My mom used to paint her nails on long car rides. She would take off her glasses and squint down at the tiny paint brush, keeping a steady hand as Dad drove over potholes and CBC played over the radio. The smell of acetone filled the air and made us kids feel nauseous.
We had a brown Astro van with two rows of bench seats. The seats were made out of soft, beige fabric, and the van’s compartments held all of our secret treasures; A forgotten Gameboy Colour and old OWL Magazines. Our consoles were sticky with spilled soda, but Mom’s was a systematic bag of Spitz and cup for the shells. She used to pretend she was a candy machine and we’d put a fake loonie into her imaginary slot. She would stick out her tongue with a shelled sunflower seed on it and we would eat it, giddy and giggling.
She took us everywhere in that van; out to the field with a tinfoil covered plate for Dad and into town to get more milk and pick up the mail. We would sit, buckled in the back, watching people through the tinted windows, waiting for mom to walk out of the bank with a cherry sucker for each of us.
One time, Mom pulled the van over and made my brother get out. We drove off down the highway and I stared out the back window as his body got smaller and smaller and we got farther and farther away. I wailed and begged her to go back and get him. She did.
Once we were all in school, she started picking us up in a sleek silver van that Dad had brought home one day. It didn’t have a DVD player, but it had sliding doors and smelled like new leather and plastic. We crowded into the backseat with our back packs and binders then Mom tore off, down the street. We ate bologna and mayonnaise sandwiches and drank chocolate milk on the way to violin and swimming lessons.
When gas was expensive, Mom started driving a diesel Jetta and started working at the school. Instead of catching the bus out in the morning cold, we got to sleep in and got to school with her, squeezed into the backseat of the rumbling Jetta. My eldest brother drove most mornings with his Learner’s license while Mom sat in the passenger seat, listening to the radio and peering over at the speedometer. She was an amazing Home Ec. teacher.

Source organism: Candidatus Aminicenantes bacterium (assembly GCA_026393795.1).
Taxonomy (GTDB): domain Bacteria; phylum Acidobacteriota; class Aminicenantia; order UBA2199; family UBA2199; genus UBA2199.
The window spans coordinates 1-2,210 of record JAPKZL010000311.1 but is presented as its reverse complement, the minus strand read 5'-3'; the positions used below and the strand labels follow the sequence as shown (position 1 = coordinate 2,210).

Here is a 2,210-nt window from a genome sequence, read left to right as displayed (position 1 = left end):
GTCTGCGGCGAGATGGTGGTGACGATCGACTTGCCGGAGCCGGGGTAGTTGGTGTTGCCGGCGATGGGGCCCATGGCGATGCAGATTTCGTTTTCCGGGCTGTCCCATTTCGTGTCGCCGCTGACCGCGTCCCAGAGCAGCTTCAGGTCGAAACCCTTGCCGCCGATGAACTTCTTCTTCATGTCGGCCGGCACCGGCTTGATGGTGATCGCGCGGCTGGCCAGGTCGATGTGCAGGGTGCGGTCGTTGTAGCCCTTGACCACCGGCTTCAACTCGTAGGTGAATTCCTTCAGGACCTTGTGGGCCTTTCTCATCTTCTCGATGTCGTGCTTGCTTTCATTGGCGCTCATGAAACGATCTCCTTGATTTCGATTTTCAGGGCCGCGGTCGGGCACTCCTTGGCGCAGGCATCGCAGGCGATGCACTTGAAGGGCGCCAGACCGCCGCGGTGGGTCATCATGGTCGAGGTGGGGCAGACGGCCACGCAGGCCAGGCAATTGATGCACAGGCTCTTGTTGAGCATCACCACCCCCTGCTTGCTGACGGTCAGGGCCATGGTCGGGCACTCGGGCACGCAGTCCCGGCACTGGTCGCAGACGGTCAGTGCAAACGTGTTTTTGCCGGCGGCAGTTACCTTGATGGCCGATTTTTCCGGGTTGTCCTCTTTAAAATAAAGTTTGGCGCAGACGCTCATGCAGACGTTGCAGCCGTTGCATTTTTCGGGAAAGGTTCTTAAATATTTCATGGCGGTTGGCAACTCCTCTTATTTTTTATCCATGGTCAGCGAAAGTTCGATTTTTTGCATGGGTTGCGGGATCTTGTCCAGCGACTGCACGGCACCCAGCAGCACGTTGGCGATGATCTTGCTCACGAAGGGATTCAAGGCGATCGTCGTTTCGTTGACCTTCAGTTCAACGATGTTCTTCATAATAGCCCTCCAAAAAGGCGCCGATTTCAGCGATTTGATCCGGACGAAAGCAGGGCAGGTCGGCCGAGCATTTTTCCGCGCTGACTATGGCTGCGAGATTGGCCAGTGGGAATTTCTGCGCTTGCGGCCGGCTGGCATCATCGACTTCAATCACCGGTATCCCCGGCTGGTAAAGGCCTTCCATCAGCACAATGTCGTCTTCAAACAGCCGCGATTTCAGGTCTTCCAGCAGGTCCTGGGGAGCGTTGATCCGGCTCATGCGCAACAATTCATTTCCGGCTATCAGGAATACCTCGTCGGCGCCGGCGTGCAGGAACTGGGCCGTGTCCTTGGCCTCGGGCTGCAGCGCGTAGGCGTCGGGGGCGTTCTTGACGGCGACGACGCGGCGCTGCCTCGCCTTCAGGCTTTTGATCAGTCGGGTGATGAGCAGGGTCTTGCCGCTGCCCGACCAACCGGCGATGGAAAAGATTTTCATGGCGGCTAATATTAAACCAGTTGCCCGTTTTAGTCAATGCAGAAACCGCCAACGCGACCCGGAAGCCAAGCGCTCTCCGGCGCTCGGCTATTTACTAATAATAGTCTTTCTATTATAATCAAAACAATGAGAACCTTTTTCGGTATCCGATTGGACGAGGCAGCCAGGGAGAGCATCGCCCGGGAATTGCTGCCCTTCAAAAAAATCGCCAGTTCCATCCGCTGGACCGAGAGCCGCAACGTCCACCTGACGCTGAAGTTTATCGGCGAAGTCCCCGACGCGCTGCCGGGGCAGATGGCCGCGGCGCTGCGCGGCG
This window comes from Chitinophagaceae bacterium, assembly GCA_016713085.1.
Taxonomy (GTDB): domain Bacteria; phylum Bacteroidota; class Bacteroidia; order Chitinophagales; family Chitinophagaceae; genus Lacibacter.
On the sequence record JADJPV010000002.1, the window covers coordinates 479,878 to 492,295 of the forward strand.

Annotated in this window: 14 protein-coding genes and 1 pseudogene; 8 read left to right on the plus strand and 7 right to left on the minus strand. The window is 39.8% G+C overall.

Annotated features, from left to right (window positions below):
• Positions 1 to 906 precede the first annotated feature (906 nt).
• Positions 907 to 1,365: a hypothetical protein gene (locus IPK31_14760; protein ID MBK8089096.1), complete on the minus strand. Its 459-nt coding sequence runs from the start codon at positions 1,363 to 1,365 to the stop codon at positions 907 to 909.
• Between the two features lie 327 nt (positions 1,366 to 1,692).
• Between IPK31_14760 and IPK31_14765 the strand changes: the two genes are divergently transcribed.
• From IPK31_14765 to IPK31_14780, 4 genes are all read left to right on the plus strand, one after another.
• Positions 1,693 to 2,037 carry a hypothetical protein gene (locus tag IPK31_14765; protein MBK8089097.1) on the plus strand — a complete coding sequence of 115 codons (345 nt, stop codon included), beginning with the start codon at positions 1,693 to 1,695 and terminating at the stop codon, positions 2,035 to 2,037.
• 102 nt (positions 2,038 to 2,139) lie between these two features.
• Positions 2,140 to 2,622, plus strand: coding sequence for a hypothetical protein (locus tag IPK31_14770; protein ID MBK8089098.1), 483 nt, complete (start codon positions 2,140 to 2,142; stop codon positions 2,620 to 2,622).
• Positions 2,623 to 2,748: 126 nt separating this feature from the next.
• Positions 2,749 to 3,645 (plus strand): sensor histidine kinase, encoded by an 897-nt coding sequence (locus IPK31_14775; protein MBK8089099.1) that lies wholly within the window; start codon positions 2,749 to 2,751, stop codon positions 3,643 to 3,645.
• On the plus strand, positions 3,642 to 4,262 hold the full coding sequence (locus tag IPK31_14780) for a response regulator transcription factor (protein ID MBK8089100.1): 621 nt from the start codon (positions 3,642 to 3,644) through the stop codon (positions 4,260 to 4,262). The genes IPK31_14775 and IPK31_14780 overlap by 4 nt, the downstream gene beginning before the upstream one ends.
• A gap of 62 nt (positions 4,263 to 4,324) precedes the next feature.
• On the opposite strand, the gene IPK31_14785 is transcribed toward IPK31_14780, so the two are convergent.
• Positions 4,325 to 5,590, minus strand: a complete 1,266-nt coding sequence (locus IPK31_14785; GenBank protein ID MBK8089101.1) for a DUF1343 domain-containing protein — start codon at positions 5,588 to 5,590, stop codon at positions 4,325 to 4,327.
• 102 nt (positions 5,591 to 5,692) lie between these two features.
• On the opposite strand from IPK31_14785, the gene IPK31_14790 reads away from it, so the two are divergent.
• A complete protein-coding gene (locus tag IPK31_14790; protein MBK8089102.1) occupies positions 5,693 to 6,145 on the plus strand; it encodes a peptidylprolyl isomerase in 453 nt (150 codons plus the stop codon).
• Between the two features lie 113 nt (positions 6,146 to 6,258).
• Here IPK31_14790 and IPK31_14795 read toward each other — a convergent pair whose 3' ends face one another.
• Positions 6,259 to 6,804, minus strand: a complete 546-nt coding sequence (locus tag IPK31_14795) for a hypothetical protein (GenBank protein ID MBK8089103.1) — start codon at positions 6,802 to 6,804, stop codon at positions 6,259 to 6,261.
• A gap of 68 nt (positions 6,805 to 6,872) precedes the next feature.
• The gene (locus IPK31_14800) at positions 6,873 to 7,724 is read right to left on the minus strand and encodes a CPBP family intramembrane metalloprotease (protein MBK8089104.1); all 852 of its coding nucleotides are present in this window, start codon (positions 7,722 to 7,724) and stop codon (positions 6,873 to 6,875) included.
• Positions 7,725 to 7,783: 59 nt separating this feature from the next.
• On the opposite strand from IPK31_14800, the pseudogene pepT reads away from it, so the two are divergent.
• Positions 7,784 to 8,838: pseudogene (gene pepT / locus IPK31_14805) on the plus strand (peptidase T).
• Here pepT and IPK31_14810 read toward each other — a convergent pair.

In high school, I started playing volleyball in a city 45 minutes away. We practiced a few times a week and mom somehow fit those long drives into her schedule. She kept watch while I put on my shorts and sports bra in the passenger seat and did my best not to flash anyone in the passing lane. We ate trail mix and talked about school, and if it was the weekend, we would be on our way to a tournament in Winnipeg. We would stop at McDonalds in Neepawa for coffee and muffins, then I’d put my sock feet up on the dash and read a book aloud while she drove. While my teammates went to get Subway in between our games, Mom would drive us to a park or nearby river and we would sit in the car eating the sandwiches she had packed.
On Sundays, the two of us would put on something floral or colorful and fill to-go mugs with coffee. While she drove and ate jam and cheese toast, I wrote a cheque out to the church for collection. She told me how to write out the numbers and where to put date then showed me how to add it to her balance book. We tip-toed up to the third pew and tried to find the right hymn everyone else was singing.
When it was time for me to go to college, I chose one that was three provinces away. We loaded up the van with my clothes, bedding, a lamp, and all of my volleyball gear. Dad barbecued hotdogs and we all ate one last meal in the backyard before starting the three-day trip to Vancouver. Mom and dad took turns driving while I hid in the very back seat, sleeping off summer, and dreaming of whatever new life was waiting for me out there. We stopped in Swift Current and cruised past Calgary. The mountains shot up around us and the air smelled cool and light.